By Kelsey Nevius
It’s the end of the second week of the semester, and for me at least, I’m falling back into the routine of college. By routine, I mean going to classes, going to work, doing an exorbitant amount of homework, and then trying to get enough sleep to do all of the above somewhat functionally and productively again the next day. Hopefully, you’re in the same boat as me, or doing even better than I am. Beginning a new semester is always plagued by expectations of how and what you’ll do. The main difference between last semester and this one, especially for our freshman, is that you kind of know what to expect. You’ve gone to some classes, worked yourself up to handling lab reports and long papers, and dealt with the sleep deprivation. The bad thing, though, is that this semester isn’t entirely like the last: your body and mind are undergoing different things this time around.
So, what changes? Well, according to Arizona State University’s “Stress Periods for Students,” your stress levels will be determined by different factors depending on the time of year and what’s happening in the month. This is especially important to Findlay freshman, since this is their first home away from home. We’re all fairly depressed that we have to make the journey from home back to school again, but some students may feel stress over their upcoming academic schedule. Previous grades from the fall semester may also play a part, and some students may be worried about their academics because of their grades in the first semester. Along with that, you’re bound to take one or two classes you won’t necessarily like, making the return of the semester seem even more dreadful.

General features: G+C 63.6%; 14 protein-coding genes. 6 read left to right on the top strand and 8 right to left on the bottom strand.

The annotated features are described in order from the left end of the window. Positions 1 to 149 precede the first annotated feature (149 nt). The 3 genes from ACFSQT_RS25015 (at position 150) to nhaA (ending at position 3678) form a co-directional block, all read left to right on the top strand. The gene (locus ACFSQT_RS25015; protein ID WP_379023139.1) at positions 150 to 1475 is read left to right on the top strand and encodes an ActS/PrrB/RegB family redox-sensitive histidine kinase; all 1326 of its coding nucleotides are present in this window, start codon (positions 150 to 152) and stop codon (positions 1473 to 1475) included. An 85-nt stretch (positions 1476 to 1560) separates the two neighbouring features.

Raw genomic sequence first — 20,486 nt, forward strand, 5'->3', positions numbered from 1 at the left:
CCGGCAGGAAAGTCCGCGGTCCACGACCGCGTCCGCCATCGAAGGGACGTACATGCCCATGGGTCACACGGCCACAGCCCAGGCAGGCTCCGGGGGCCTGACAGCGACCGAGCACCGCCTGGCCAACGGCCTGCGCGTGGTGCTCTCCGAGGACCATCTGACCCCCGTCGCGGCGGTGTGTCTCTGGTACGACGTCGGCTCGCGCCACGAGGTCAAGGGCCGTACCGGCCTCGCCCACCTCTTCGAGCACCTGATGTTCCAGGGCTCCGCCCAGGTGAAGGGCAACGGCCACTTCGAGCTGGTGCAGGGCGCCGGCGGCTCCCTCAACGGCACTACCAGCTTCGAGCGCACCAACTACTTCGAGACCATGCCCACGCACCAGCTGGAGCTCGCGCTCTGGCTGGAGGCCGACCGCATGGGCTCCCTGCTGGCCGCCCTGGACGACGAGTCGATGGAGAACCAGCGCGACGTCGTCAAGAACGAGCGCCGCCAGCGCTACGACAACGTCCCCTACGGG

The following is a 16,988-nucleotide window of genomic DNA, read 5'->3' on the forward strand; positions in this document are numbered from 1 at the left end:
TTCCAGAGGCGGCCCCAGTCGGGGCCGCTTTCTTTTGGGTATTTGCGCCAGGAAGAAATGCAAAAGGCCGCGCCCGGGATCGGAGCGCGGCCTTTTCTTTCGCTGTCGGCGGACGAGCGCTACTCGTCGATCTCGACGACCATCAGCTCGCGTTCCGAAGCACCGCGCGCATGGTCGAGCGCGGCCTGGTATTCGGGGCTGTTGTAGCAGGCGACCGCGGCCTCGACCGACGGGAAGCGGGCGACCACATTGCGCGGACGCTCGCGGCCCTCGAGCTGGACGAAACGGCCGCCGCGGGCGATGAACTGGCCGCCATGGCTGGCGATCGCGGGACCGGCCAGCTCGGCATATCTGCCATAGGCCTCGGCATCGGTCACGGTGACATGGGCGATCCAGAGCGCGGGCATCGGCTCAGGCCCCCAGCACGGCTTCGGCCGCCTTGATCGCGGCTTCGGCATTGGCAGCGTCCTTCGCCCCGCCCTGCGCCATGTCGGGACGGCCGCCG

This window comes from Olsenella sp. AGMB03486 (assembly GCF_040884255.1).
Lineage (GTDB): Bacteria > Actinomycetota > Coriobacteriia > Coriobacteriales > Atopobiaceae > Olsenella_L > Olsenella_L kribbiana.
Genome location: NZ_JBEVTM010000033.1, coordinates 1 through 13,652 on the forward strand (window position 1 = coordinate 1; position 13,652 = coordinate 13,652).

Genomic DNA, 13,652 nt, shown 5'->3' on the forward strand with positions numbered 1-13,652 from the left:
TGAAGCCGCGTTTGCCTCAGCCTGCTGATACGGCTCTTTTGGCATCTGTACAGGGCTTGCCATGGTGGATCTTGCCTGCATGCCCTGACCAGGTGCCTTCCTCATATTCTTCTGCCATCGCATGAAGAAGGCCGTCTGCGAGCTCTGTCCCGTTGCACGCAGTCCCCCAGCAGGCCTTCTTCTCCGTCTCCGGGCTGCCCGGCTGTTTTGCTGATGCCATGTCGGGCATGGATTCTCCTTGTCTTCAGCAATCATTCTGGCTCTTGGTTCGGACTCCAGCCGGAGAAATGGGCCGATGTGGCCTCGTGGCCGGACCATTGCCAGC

By the time we hit February, though, I have a feeling that people will perk up a bit. Chances are, you’ll find that the classes you have this semester are easier or less stressful than the first semester. You’ll meet people in your classes to hang out with, or at the very least, share in the pain of that class with. Sadly, the optimism can only last for so long. With midterms coming up right before a much needed break, don’t take the semester for granted. After Spring Break occurs, the pressure’s back on to get through the semester with good grades. And even after all of that, there’s the stress that comes with the end of the year finals, and the worry about finding a summer job until school starts back up once again.
This all seems overwhelming, kind of like getting that ten-page syllabus that lists all the things you’ll have to do before the semester is over. Something to keep in mind is that it’s all paced out; hopefully at some point during the semester, you won’t have overwhelming stress like you might have had in the fall. Stress and anxiety are bound to happen to everyone at some point in their college careers, but when it becomes a problem for your overall physical or mental health, that’s when you need time to de-stress. Take time out of your day to just relax for a bit instead of continuing to work on homework or stressing about a test. Remember, you’ve finished the fall semester, you can see the light at the end of the road for spring semester, and all you have to do is keep going.